Recently, some medical practices have had to reimburse the government for bills that showed that students, rather than physicians or licensed practitioners, had furnished services to Medicare beneficiaries.
Apparently, some practitioners believe that if the supervising physician or midlevel provider had countersigned a student’s note or had stated on the record that the supervisor had also seen the patient, the supervisor can submit a bill for the service under the supervisor’s provider number.
Unfortunately, this belief is wrong.
In the CMS Guidelines for Teaching Physicians, Interns and Residents document, it states that Medicare does not “pay for any services furnished by” students. Since students are learners and not practitioners, they do not have licenses and “are never considered to be billing providers.”
If a practice violates this billing rule, it risks having the government view the submitted bill as a false claim. Under the False Claims Act, a violation can subject the practice to penalties ranging from $5,000 to $11,000 per claim, along with the possibility of treble damages per claim.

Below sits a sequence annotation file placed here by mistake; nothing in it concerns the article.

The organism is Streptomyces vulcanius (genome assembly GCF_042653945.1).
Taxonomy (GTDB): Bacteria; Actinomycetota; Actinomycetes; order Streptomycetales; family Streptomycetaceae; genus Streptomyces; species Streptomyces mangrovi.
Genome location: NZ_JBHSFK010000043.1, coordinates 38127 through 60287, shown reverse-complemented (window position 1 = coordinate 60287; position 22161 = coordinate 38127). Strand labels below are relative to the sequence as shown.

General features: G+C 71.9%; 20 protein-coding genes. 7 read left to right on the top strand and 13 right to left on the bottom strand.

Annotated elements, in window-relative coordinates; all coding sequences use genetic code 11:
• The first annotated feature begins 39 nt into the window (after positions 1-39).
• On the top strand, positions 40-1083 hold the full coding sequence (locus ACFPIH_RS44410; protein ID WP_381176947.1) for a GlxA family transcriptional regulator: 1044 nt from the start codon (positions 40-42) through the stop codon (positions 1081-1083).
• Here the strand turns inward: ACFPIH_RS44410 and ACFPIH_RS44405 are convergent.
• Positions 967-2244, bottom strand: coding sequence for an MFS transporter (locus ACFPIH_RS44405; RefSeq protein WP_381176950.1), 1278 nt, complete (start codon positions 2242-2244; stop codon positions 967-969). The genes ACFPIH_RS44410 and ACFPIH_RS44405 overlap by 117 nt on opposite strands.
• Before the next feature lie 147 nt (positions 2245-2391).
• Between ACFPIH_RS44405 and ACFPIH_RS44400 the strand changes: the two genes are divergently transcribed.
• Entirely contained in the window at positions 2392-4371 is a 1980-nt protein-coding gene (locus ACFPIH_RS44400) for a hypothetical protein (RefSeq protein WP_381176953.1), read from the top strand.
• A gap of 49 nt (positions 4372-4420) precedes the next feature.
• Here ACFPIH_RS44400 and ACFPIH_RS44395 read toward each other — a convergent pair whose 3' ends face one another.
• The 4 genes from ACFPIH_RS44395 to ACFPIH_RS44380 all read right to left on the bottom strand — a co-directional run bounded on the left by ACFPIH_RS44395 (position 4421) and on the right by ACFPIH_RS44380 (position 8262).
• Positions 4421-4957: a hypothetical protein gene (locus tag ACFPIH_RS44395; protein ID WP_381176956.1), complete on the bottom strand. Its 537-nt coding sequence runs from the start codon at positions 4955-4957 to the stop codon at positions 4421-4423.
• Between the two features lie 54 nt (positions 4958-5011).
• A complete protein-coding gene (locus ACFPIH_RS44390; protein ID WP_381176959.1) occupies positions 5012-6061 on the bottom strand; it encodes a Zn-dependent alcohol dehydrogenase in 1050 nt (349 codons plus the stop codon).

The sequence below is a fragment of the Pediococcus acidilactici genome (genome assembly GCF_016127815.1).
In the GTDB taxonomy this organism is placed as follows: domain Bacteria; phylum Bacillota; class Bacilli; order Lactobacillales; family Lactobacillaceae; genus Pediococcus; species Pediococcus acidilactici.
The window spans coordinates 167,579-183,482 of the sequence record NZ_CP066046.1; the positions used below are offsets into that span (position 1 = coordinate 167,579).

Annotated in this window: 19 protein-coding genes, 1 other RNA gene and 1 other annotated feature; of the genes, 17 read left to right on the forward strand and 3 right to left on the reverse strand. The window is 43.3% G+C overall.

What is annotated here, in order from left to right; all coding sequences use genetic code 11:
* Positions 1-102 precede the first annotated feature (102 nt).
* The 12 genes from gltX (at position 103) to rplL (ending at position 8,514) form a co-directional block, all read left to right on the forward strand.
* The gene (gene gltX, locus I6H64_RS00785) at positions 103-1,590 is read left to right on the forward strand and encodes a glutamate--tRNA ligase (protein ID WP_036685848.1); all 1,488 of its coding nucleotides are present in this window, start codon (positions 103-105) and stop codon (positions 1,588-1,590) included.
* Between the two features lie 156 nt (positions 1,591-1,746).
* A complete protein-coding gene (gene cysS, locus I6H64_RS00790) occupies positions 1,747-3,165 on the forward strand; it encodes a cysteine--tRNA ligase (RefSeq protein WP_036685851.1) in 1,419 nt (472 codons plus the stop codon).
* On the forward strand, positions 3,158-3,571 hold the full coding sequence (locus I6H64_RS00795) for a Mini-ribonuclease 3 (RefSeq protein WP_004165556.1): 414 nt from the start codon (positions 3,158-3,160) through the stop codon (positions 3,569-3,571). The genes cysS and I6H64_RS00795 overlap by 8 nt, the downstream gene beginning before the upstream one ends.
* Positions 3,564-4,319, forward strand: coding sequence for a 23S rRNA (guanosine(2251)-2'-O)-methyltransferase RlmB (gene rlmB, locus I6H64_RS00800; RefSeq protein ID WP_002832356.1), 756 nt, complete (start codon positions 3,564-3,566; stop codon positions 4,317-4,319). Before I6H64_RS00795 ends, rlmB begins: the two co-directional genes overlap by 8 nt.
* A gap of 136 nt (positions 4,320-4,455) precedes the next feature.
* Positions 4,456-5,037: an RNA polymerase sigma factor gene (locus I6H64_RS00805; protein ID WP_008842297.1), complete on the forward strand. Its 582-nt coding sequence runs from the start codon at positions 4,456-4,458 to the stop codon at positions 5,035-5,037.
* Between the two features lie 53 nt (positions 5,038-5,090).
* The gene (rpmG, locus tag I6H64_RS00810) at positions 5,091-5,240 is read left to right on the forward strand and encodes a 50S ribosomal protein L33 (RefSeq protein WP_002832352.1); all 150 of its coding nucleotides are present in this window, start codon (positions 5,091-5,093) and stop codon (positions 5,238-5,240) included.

Of course, students should be allowed to participate in the care of patients so they can learn to become good practitioners. Thus, it is appropriate for students to see patients and to document the visit for educational purposes. Further, to avoid compliance problems, it may be prudent to segregate students’ notes in a separate teaching file where supervisors can review them. Even so, it is important to remember that the supervisor must see the patient, examine the patient and document the services furnished to the patient. When submitting the bill for services furnished, it should only include the work and documentation performed by the licensed professional.
Avoid making the mistake of billing for student services and you won’t run afoul of the substantial penalties of the False Claims Act.